This is my astrophotograph of the Witch’s Broom Nebula. It is part of a much bigger deep space object called the Veil Nebula. About 8,000 years ago, a massive star exploded in a supernova leaving behind an expanding shell of hot gas which is now impacting and exciting other nearby gases to give it its colours. Blue is oxygen and red is hydrogen. This part of that shell on the western side of the Veil Nebula is often called the Witch’s Broom Nebula.
This was quite a difficult photograph, which may account for it not looking very impressive to my eyes (here come the excuses). It is already a very faint object, and in addition: It was windy so the mount kept moving around and the tracking wasn’t great. Clouds also kept passing over so a lot of detail was lost. The moon was out and the sky brightness was high. I should really have narrowband filters to block out the light pollution. I also had a problematic meridian flip: When I stopped the captures to make the meridian flip, SharpCap crashed, and when I rebooted it, I mistakenly re-entered a different exposure time. You’ll see 2 sets of frames with different exposures in the frame details below (with 2 sets of darks)… that’s why. When I first started processing the data I thought I’d got nothing and had lost a night’s sleep for nothing! I salvaged something from it though.
On the positive side, one of the optical artefacts in my photos has been fixed now. The retaining ring for the UVIR window on my camera has grooves in it and these were causing the vertical diffraction spikes. I think the reason I had this problem when using the same camera with my new telescope (having never had it before) is that the higher diameter focuser allows more light to the edges.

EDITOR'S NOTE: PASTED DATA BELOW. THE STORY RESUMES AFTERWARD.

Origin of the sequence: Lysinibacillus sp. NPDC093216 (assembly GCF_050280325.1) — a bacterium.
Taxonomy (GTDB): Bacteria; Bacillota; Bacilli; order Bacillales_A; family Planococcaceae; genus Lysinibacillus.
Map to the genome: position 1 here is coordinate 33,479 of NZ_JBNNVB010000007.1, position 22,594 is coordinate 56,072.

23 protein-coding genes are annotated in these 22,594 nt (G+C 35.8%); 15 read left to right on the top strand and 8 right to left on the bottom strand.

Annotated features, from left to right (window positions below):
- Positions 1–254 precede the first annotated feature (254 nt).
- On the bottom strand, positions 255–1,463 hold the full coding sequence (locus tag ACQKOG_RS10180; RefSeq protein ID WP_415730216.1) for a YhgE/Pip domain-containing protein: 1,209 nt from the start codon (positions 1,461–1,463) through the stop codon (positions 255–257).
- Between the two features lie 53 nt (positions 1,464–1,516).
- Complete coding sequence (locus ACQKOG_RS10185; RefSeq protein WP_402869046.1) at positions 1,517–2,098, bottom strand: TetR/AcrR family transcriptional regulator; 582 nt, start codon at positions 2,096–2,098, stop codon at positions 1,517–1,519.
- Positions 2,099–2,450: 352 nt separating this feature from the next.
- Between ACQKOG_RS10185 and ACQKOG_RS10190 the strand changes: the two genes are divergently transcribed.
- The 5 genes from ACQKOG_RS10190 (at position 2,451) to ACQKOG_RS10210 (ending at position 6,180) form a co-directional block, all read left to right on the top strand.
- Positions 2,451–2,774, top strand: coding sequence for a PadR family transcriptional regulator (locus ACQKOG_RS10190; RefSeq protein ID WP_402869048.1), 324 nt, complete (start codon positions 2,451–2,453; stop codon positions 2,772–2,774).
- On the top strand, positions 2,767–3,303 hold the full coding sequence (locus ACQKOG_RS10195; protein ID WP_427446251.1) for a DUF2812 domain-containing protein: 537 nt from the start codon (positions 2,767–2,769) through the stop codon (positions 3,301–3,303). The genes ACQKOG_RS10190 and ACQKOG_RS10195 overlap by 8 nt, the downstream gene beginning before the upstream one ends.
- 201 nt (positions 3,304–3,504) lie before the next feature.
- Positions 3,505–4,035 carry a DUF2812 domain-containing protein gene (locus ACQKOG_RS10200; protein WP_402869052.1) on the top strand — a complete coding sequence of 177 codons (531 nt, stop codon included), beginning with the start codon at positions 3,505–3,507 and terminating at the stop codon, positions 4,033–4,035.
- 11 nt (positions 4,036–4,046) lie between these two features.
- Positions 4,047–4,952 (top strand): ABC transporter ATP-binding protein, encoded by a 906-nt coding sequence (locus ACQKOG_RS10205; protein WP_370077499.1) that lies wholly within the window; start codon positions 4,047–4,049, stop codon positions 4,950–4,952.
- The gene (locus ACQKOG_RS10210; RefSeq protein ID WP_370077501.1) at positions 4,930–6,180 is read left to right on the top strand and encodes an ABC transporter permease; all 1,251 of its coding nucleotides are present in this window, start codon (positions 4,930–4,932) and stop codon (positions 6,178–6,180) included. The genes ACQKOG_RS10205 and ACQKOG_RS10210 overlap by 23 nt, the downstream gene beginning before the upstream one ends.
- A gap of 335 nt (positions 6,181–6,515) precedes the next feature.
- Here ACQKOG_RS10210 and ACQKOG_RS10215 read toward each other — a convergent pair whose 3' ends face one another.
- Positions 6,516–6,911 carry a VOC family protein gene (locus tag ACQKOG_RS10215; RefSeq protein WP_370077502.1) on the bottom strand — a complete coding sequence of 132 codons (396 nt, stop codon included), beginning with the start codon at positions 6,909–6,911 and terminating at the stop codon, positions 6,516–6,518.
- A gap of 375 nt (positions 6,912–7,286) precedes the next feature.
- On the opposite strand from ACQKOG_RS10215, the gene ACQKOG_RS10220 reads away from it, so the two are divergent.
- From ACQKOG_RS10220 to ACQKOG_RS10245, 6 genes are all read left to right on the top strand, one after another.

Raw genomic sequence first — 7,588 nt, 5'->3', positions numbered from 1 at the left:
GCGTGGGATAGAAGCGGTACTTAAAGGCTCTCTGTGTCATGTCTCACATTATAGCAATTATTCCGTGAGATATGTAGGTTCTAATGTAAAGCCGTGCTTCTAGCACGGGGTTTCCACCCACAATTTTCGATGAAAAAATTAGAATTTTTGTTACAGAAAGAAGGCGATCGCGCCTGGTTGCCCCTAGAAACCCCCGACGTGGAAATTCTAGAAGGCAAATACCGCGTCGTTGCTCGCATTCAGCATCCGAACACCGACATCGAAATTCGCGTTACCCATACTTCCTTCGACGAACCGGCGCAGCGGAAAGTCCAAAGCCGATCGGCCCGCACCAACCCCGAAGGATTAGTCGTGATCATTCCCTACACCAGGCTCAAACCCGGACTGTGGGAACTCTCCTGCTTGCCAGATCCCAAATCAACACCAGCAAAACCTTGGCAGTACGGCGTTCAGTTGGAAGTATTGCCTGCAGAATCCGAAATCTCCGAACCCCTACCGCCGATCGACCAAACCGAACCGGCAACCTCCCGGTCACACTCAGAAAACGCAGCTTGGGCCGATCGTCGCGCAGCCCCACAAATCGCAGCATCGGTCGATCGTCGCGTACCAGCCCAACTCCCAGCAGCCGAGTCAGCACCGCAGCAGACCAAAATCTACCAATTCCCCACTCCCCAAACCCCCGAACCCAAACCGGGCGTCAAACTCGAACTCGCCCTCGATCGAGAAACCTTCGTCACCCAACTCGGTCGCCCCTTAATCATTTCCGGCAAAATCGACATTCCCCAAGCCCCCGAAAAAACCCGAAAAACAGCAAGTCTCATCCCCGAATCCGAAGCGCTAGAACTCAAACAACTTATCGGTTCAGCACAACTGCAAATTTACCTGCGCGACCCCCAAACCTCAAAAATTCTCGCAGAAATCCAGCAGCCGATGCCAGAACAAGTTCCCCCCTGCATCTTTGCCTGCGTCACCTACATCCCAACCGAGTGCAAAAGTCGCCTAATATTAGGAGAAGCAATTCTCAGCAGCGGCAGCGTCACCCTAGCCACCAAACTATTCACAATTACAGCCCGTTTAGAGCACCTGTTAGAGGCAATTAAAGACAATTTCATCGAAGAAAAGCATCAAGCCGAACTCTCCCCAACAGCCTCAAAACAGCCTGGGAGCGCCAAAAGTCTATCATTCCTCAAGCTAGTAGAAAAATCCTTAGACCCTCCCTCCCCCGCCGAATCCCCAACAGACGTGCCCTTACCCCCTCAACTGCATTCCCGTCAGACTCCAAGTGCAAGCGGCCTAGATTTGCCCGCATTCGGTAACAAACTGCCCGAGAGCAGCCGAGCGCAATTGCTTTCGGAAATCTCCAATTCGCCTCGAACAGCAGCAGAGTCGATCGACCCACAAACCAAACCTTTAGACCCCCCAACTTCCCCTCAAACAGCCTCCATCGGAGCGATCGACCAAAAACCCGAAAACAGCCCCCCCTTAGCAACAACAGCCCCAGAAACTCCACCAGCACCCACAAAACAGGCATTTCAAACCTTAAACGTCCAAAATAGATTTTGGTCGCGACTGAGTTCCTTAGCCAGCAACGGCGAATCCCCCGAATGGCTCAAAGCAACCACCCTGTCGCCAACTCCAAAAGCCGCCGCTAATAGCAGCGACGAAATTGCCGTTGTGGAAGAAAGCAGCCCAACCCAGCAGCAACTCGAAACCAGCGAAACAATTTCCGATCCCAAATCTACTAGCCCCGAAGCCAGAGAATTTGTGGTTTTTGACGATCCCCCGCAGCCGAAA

I got rid of these diffraction spikes by making a matt black cardboard ring, placing it on top of the retaining ring, and blacking out the interior of the camera nosepiece with a black sharpie to reduce the reflectivity of the anodised aluminium.
The three 120-degree spaced shadows/’inverted lighthouses’ still remain though and are obvious on the brightest star. I think it is caused by the lens spacers. I’m still figuring out if it’s really a problem: I’m told even very high-end refractors have this artefact and that people don’t usually let it bother them as it can be fixed in post-processing. I’m personally struggling to contend with it in post-processing though, but then maybe my skills are not up to it yet. I have, however, seen other astrophotographer’s work with this same telescope and know that these lens spacer diffraction effects are not inevitable. I also have a set of instructions from Explore Scientific that points to shipping screws in the lens cell that need adjusting (more on this in a future post).
- 63× 120-s light frames with 35× dark frames
- 19× 200-s light frames with 93× dark frames
- 33× flat frames
- 33× dark flat frames
- 106× bias frames
- Explore Scientific ED 102 mm apo f/7 refractor
- Sky-Watcher EQ5 PRO SynScan GOTO equatorial mount
- Altair GPCAM3 290C colour camera (with UVIR window fitted)
- Altair 60mm guide scope
- Altair GPCAM2 AR0130 mono guide camera
- SharpCap Pro